By 1983 the predictions of declining atmospheric ozone were alarmingly confirmed when Dr. Joseph Farman (BBC interview of Dr. Farman on the discovery), a British Antarctic survey scientist, discovered a curious ozone hole in the stratosphere while collecting atmospheric data in the Antarctic. At first he and his colleges “… doubted the validity of their own measurements …” however their work was “… was quickly confirmed by measurements from satellites and from other Antarctic research stations.” (7th paragraph) Due to graphic imagery from NASA and NOAA weather satellites, the story soon made its way to the popular press — as shown by this old 1987 Time Magazine article. By 1985 the ozone hole was widely understood to be growing in size for reasons unknown, and was considered a serious environmental threat worth serious inquiry.

In 1986, Susan Soloman, a senior scientist with NOAA, along with several others, proposed the first model to explain why ozone above Antarctica might decline to nearly nothing in a yearly cycle of ozone accumulation and destruction, while remaining of fairly consistent (if declining) density in the stratosphere throughout the rest of the world. She suggested it was the extreme cold of Antarctic atmospheric conditions, due to higher than normal sulfuric acid concentrations in stratospheric clouds, that reacted with CFCs to increase ozone destruction beyond the already understood destructive component of ultraviolet light. (11th paragraph)

Due to longstanding concerns about CFCs, and the severity of the data collected, action was swift. In 1987 the Montreal Protocol, an international treaty banning CFC production, was opened for signature and finally ratified by the United States in 1989. Since then most nations worldwide have followed suit, due to the alarming dangers of continued ozone depletion.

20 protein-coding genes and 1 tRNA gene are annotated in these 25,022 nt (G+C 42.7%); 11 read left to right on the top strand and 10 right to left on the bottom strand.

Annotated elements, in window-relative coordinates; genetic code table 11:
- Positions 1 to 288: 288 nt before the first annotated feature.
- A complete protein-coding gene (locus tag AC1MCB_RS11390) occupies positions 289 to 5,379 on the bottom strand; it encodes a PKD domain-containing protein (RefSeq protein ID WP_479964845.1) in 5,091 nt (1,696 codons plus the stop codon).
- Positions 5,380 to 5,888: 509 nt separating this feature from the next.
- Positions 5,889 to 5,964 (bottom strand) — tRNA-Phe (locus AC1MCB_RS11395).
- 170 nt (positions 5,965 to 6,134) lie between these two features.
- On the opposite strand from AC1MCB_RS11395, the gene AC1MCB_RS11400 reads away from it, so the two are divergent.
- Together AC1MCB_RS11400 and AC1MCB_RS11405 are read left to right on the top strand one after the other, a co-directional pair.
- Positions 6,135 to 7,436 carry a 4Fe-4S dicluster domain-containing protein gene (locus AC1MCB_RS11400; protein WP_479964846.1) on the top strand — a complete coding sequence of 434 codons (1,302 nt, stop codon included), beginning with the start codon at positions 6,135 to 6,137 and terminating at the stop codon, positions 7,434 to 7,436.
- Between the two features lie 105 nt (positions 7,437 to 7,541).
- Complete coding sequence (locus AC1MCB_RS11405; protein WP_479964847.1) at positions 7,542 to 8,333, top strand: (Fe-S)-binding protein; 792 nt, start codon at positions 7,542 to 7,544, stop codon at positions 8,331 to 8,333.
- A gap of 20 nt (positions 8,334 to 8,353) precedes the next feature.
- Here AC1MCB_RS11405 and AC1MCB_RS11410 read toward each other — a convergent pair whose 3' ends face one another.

Weather satellites of varying capacity have been tracking the situation ever since, the latest of which is known as Aura. It creates daily maps of ozone density, providing a nice detailed image of ozone density over time.  It is this satellite, and it’s Ozone Monitoring Instrument (OMI), which collected the data from September 21st to the 30th. What it found is alarming. According to the press release, the instrument recorded that the hole itself comprised 10.6 million square miles, compared to an expected 8.9 – 9.3 million miles. Further, on October 9th, balloon and satellite had “…plunged to 93 DU (Dobson Units) from approximately 300 DU in mid-July…” (5th paragraph). The Dobson Unit is a measure of atmospheric ozone concentration.

David Hoffman was quoted in the press release:

“These numbers mean the ozone is virtually gone in this layer of the atmosphere,” said David Hofmann, director of the Global Monitoring Division at the NOAA Earth System Research Laboratory. “The depleted layer has an unusual vertical extent this year, so it appears that the 2006 ozone hole will go down as a record-setter.”

Fortunately, scientists do believe the ozone hole is nearing the apex of its increasing size. Due to reductions in worldwide CFC gas production, scientists believe it “…is estimated to annually very slowly decrease in area by about 0.1 to 0.2 percent for the next five to 10 years.” (11th paragraph) But the long half-life of ozone depleting chemicals can last for as many as 40 years. Meaning constant satellite vigilence of the ozone hole may be necessary for decades, perhaps even centuries, to come.